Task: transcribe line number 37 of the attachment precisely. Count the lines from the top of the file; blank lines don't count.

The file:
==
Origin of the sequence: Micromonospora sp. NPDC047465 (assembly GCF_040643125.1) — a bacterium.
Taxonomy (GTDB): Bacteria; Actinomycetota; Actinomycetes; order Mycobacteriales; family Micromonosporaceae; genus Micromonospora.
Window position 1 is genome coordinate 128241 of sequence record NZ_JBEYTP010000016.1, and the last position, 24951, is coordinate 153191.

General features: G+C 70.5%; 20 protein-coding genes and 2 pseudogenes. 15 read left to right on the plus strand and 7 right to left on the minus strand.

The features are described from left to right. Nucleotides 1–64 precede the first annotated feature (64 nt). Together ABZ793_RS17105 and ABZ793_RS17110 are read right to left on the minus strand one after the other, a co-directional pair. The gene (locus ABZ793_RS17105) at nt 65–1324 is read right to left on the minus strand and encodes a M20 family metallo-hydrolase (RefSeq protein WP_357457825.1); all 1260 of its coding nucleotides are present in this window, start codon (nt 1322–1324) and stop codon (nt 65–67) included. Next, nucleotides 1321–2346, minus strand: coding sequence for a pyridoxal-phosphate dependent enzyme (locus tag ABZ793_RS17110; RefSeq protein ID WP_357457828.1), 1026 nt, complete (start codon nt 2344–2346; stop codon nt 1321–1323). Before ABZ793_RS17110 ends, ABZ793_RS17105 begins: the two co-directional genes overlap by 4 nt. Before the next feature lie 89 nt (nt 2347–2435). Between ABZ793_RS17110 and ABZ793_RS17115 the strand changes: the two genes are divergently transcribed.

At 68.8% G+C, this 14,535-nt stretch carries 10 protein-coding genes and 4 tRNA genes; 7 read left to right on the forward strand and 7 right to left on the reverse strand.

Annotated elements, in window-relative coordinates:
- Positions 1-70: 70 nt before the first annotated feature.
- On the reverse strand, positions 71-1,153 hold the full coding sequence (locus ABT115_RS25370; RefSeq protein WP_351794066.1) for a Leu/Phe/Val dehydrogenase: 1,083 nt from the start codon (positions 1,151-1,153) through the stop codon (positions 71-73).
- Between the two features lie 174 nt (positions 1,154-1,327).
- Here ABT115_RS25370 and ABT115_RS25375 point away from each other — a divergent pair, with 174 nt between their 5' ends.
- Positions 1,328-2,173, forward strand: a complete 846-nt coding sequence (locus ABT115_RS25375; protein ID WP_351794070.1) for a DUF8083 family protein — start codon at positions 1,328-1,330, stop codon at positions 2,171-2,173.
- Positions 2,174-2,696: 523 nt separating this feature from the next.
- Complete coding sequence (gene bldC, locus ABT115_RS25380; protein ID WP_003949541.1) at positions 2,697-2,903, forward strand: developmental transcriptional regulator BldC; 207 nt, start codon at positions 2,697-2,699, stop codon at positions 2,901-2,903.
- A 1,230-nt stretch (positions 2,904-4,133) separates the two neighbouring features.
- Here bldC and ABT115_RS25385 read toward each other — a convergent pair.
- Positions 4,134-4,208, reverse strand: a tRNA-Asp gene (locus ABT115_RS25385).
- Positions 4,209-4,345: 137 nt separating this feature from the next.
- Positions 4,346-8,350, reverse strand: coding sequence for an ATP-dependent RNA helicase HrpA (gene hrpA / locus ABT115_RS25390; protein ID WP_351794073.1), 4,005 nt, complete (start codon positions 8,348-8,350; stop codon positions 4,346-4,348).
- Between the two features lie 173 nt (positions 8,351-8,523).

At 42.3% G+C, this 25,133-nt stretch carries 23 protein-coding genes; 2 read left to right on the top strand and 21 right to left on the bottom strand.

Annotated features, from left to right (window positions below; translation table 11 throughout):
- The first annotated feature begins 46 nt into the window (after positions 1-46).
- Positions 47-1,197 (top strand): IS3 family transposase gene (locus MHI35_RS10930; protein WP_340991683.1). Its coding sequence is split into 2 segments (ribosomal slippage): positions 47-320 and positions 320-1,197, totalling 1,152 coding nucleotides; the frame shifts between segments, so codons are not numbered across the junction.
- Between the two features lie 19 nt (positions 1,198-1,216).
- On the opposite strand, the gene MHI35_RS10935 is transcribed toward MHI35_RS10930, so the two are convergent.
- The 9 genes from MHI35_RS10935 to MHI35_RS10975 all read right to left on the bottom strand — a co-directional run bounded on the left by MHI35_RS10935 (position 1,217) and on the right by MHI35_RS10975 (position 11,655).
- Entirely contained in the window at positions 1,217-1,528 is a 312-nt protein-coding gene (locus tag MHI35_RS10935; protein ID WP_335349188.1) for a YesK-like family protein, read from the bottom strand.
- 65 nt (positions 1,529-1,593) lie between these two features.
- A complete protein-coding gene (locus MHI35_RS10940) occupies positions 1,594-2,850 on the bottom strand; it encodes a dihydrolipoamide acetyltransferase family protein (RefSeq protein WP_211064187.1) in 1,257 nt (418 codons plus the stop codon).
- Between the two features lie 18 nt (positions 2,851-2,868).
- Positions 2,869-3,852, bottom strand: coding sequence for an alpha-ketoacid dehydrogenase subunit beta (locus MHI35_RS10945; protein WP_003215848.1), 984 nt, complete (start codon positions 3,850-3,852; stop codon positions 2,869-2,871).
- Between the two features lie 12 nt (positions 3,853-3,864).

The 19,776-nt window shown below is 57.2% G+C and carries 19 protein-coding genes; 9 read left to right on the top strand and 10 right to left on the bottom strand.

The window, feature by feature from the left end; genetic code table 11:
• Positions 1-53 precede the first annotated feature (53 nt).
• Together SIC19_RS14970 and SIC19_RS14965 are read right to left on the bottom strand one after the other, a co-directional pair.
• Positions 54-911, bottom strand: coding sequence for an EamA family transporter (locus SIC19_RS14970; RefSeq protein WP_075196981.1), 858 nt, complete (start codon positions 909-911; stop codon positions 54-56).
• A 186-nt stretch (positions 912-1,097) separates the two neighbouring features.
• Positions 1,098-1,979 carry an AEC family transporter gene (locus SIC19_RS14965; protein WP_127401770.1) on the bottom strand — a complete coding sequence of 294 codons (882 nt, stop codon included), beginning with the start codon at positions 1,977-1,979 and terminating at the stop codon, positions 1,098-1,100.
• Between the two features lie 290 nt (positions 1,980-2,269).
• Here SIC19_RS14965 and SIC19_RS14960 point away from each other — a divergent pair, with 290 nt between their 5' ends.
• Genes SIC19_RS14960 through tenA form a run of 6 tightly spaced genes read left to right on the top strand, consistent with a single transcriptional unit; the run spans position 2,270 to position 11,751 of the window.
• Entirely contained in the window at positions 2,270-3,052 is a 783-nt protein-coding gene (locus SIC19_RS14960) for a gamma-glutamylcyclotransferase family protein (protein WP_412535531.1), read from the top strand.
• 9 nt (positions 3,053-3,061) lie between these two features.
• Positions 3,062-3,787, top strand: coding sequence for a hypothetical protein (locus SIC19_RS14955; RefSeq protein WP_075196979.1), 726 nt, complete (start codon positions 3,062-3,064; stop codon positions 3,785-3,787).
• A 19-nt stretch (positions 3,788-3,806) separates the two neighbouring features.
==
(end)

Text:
• Together SIC19_RS14970 and SIC19_RS14965 are read right to left on the bottom strand one after the other, a co-directional pair.